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MLB Rookie Profile: Matt Strahm, LHP, Kansas City Royals

Can early 2017 struggles be resolved quickly?

MLB: Spring Training-Kansas City Royals at Milwaukee Brewers Rick Scuteri-USA TODAY Sports

Here’s another 2017 MLB rookie profile: left-hander Matt Strahm of the Kansas City Royals. Strahm has struggled early in 2017, touched for seven runs on four hits and six walks in his first three outings for the Royals covering 1.1 innings. This is in sharp contrast to what he did last year and what he did in spring training. Let’s take a look.

Drafted in the 21st round in 2012 from Neosho County Community College, Strahm got off to a slow start in his career due to 2013 Tommy John surgery. He was lights-out on his return in ‘15, posting a 2.59 ERA in 94 innings with a sharp 121/31 K/BB between Low-A and High-A, then following up with a solid 2016 in Double-A (3.43, 107/23 K/BB in 103 innings).

He moved up to the majors last summer and was excellent in the Royals pen, posting a 1.23 ERA in 22 innings with a 30/11 K/BB. Strahm ranked third on the 2017 Kansas City Royals Top 20 prospects list with the following comment:

3) Matt Strahm, LHP, Grade B: Age 25, out-of-nowhere success story posted 3.43 ERA with 107/23 K/BB in 102 innings in Double-A, then jumped to majors and posted 1.23 ERA in 22 innings in bullpen, 30/11 K/BB; 21st round pick in 2012 from Neosho County Community College in Kansas; career slowed by injuries but 90-96 MPH fastball and solid/average curve and change remain intact; has the arsenal and command to start but questions remain about his durability; there’s little doubt about his talent, just uncertainty regarding the role. ETA: 2017.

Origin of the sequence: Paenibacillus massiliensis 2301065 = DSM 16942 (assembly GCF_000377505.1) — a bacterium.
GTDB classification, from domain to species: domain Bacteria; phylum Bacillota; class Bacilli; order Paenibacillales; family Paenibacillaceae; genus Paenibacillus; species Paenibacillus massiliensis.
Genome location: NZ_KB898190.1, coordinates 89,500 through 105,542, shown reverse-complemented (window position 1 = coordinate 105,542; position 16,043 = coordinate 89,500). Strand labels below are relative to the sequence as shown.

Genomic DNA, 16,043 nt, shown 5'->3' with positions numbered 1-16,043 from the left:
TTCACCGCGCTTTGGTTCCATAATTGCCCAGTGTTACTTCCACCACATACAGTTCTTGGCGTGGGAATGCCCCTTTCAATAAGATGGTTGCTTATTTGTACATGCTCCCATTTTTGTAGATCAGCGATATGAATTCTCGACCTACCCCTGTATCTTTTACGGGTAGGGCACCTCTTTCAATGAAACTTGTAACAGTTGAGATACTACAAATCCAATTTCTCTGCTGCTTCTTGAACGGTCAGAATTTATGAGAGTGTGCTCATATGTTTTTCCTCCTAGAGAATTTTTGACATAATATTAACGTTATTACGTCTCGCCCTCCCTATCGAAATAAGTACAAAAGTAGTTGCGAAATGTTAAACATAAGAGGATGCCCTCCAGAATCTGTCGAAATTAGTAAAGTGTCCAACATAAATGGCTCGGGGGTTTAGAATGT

He threw 11 innings in spring training this year, giving up eight hits and six runs for a 4.91 ERA but with an superb 15/1 K/BB. This was enough for him to lock down the bullpen spot.

Strahm’s struggles this April come down to uncharacteristic wildness. His fastball velocity hasn’t changed, his PITCHf/x velocity averaging 93.8 MPH just like last year, but his ability to throw quality strikes has been absent so far and his secondaries have been troublesome. Patrick Brennan at Kings of Kauffman noted problems with Strahm’s curveball late in spring training, a precursor to the early regular season disasters.

Strahm and the Royals coaches trace the problem to mechanical issues, manager Ned Yost noting that Strahm is “. . .just flying open a bit. You stay on top and your command will come back."

If this is a simple mechanical issue, it should be fixable and Strahm can return to form quickly. Time will tell if this is a symptom of something worse, a more complicated delivery breakdown or a hidden injury.